Good Mates and Great Adventures – How to Have Both


Moving in with a friend and globetrotting with them are two decisions that can either blossom your friendship into one where you shit with the door open, go on riverboat gambling trips, and eat beef jerky, or an instance where all you want to do is drop that mother fucker. There is no middle ground.

But nothing is more exciting than jetting off on a holiday with your closest pal(s). When I go on trips with mates, I always gravitate towards and invite my friends who exert very little judgement over lifestyle choices, friends who are easy going (because I like to be the planner), and friends who are dependable. Dependable is über important, as you want someone who will actually rock up on the day and have that 7am alcoholic drink with you in the airport (because it’s 12:00 somewhere). Again, with no judgement.


Remember in school when your teacher would assign a group project? And remember how, whether you got the luxury of choosing your cell mates or not, there was always the ‘go-getters’ in the group who would obsessively and control-freaky do all of the work, while the other half would ride the coat tails, laughing the whole way (after probably smoking weed on lunch break)? Well traveling with mates is not too dissimilar to that experience.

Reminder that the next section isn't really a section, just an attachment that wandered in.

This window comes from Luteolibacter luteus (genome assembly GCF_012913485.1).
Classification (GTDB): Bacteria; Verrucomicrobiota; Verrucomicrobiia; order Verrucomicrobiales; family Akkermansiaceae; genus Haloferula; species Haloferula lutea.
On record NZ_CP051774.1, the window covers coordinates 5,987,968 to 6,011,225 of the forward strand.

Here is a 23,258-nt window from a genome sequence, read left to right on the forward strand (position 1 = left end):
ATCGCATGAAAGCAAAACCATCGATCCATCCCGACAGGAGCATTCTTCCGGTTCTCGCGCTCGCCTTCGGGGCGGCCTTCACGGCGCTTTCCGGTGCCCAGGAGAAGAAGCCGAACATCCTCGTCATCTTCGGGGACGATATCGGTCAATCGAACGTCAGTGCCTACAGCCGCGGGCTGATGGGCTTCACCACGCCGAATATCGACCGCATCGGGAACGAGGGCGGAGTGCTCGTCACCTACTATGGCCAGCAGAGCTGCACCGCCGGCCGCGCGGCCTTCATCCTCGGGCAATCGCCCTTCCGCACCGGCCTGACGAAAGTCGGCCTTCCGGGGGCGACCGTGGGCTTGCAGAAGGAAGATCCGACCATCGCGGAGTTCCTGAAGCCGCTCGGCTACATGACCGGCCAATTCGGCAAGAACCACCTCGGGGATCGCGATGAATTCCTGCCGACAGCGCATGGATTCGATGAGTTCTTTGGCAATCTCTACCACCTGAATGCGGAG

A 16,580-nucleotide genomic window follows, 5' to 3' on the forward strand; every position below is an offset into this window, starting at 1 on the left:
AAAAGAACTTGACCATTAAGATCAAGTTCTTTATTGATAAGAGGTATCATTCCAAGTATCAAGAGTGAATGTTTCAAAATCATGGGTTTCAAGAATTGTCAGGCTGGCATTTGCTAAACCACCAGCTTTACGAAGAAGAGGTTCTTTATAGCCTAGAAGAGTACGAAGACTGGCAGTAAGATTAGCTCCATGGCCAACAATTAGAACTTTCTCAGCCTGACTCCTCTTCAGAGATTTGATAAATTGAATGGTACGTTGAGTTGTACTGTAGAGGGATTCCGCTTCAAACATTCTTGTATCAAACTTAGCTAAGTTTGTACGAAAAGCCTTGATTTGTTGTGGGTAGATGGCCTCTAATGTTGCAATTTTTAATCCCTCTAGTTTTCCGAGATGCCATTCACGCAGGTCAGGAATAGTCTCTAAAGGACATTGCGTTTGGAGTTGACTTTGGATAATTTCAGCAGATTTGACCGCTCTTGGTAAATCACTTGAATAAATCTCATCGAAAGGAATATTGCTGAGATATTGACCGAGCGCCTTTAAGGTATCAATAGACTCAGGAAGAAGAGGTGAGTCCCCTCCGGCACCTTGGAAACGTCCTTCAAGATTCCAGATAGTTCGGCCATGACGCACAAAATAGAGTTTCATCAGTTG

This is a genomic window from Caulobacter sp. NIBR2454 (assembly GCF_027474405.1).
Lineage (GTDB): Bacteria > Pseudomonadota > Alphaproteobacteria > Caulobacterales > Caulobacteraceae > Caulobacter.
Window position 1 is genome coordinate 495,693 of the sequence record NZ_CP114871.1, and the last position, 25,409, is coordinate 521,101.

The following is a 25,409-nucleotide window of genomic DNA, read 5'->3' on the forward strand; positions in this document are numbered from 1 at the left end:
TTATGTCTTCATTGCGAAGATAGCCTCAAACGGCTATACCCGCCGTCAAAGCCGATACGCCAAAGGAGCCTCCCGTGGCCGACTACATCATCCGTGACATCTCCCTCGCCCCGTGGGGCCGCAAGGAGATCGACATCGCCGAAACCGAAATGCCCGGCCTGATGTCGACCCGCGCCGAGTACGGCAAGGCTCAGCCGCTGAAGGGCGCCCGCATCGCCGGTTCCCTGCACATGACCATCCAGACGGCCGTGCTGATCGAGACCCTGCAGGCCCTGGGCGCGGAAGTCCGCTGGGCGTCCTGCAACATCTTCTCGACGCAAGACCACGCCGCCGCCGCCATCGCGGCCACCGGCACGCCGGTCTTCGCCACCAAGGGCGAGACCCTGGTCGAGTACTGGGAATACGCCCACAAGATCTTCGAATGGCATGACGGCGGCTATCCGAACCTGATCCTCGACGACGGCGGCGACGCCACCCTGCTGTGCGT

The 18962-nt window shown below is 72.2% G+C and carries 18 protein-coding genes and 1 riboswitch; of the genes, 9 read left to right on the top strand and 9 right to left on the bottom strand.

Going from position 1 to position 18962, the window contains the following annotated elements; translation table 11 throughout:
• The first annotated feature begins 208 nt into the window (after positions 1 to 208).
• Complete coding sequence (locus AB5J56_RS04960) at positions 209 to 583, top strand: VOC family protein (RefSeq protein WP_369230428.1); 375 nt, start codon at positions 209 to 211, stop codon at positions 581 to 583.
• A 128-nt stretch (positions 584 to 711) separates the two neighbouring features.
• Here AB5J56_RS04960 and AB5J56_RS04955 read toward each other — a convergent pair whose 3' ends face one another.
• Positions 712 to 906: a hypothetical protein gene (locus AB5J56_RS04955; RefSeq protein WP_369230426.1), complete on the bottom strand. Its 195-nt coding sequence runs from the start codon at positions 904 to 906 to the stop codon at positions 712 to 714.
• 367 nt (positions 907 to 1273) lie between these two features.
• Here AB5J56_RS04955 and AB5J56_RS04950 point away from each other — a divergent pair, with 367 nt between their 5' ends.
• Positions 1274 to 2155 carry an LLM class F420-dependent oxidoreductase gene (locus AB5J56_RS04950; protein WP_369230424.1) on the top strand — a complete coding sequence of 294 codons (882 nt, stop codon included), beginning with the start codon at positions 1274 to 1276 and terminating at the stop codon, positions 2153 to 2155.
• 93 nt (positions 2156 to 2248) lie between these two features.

Everyone has those Type A-esque personality pals; I am one of them to a lot of people as I will happily plan and lead everything, especially when it comes to holidays. But, I also have friends who fall on the other end of the spectrum – they are just along for shits and gigs and are content leaving the organisation to someone else; it doesn’t matter where we are going or how we are getting there, as long as there are drinks on ice and tunes on deck, life is good for this type.


So whether you are the ‘ma’ or ‘pa’ of the group, or the fuckers in the back seat causing us to ‘pull this thing over’, here are ‘The Tips’ to ensure that your friendships reach that next level of inappropriateness as a result of your getaway:

  1. Let one/a small few people do the initial ground work for the trip. People like me love to research places, plane tickets, accommodations, whatever, you name it; I will hunt for hours the best neighbourhoods to stay in, the best clubs to show off our dance moves in, and the best way to get us from A to B. Take advantage of friends like this, because they are like a mini travel agent. As long as you have enough trust in your pals doing the planning, let them plan away.